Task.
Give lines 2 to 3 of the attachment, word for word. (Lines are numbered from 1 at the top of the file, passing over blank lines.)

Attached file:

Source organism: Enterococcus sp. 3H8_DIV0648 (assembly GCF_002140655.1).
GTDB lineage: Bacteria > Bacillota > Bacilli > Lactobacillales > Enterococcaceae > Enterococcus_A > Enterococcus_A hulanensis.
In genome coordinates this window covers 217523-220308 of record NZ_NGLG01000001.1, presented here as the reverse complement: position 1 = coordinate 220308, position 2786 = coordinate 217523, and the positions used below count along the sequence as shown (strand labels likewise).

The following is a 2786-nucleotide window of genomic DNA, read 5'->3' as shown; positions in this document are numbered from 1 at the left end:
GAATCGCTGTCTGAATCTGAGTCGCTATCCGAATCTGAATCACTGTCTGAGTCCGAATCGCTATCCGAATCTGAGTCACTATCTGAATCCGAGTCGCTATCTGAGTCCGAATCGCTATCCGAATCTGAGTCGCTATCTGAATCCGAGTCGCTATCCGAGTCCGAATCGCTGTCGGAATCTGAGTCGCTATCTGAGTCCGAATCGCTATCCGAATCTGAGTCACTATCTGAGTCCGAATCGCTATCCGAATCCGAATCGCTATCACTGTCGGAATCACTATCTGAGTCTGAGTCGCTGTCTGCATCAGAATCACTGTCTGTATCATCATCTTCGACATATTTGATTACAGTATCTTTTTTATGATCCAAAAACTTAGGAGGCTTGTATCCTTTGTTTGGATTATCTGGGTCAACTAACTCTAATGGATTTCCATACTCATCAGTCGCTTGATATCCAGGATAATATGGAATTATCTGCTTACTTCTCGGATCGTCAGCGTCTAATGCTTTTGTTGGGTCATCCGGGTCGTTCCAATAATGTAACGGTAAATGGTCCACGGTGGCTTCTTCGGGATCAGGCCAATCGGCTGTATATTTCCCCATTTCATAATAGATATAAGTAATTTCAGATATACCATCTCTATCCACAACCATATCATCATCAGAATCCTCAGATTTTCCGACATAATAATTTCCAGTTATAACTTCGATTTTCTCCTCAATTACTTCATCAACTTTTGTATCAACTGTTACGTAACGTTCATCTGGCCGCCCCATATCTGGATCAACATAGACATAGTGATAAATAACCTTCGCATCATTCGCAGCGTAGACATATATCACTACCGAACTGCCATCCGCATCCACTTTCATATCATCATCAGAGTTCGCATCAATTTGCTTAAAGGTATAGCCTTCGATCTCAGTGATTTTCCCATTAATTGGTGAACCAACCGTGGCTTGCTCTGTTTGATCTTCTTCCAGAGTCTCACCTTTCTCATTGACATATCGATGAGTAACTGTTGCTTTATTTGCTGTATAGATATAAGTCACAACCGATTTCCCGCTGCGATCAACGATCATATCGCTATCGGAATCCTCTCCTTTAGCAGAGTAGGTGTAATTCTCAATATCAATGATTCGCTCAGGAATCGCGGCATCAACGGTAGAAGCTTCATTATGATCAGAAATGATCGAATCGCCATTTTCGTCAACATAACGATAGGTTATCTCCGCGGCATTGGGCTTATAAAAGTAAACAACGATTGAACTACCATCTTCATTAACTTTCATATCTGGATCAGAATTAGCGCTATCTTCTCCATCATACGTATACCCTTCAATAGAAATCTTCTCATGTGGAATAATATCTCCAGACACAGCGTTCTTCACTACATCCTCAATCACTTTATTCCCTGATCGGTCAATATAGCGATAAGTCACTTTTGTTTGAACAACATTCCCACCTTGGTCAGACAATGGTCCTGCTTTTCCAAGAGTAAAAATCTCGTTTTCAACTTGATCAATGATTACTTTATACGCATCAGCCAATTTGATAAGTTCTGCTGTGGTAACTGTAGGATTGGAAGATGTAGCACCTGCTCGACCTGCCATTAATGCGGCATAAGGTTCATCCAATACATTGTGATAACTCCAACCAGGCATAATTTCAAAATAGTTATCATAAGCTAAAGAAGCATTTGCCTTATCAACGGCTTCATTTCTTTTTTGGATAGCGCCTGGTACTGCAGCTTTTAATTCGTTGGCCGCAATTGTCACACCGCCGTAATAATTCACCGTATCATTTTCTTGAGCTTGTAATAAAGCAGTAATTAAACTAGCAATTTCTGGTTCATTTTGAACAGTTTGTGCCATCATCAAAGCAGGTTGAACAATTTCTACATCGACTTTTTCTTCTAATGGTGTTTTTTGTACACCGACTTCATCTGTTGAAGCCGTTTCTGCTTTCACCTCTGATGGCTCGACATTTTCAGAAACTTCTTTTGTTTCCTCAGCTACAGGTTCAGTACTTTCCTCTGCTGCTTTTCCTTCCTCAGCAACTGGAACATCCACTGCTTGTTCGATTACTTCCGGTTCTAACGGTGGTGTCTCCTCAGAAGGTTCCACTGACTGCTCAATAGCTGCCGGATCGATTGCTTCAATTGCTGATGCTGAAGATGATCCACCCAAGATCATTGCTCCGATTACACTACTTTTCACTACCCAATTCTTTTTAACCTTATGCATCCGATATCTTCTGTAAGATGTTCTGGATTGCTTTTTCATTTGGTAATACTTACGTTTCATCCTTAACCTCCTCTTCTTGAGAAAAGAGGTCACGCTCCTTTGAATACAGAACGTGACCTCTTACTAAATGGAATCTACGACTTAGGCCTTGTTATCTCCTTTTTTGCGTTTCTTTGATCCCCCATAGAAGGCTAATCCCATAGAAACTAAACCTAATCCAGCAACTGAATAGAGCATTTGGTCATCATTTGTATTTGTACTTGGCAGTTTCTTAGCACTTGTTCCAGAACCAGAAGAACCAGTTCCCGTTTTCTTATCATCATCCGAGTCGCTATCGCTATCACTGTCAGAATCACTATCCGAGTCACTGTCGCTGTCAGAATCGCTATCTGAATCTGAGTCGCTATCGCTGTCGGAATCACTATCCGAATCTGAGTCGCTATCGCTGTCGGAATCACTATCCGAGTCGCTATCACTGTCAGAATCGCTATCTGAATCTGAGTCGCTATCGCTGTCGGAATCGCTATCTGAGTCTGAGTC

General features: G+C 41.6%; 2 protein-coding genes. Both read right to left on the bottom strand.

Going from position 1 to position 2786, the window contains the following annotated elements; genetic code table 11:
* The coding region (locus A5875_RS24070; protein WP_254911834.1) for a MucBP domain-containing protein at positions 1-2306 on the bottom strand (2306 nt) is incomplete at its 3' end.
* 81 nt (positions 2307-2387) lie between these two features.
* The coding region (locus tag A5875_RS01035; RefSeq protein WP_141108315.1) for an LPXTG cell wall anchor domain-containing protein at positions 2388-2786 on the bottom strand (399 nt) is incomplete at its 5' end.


GTDB lineage: Bacteria > Bacillota > Bacilli > Lactobacillales > Enterococcaceae > Enterococcus_A > Enterococcus_A hulanensis.
In genome coordinates this window covers 217523-220308 of record NZ_NGLG01000001.1, presented here as the reverse complement: position 1 = coordinate 220308, position 2786 = coordinate 217523, and the positions used below count along the sequence as shown (strand labels likewise).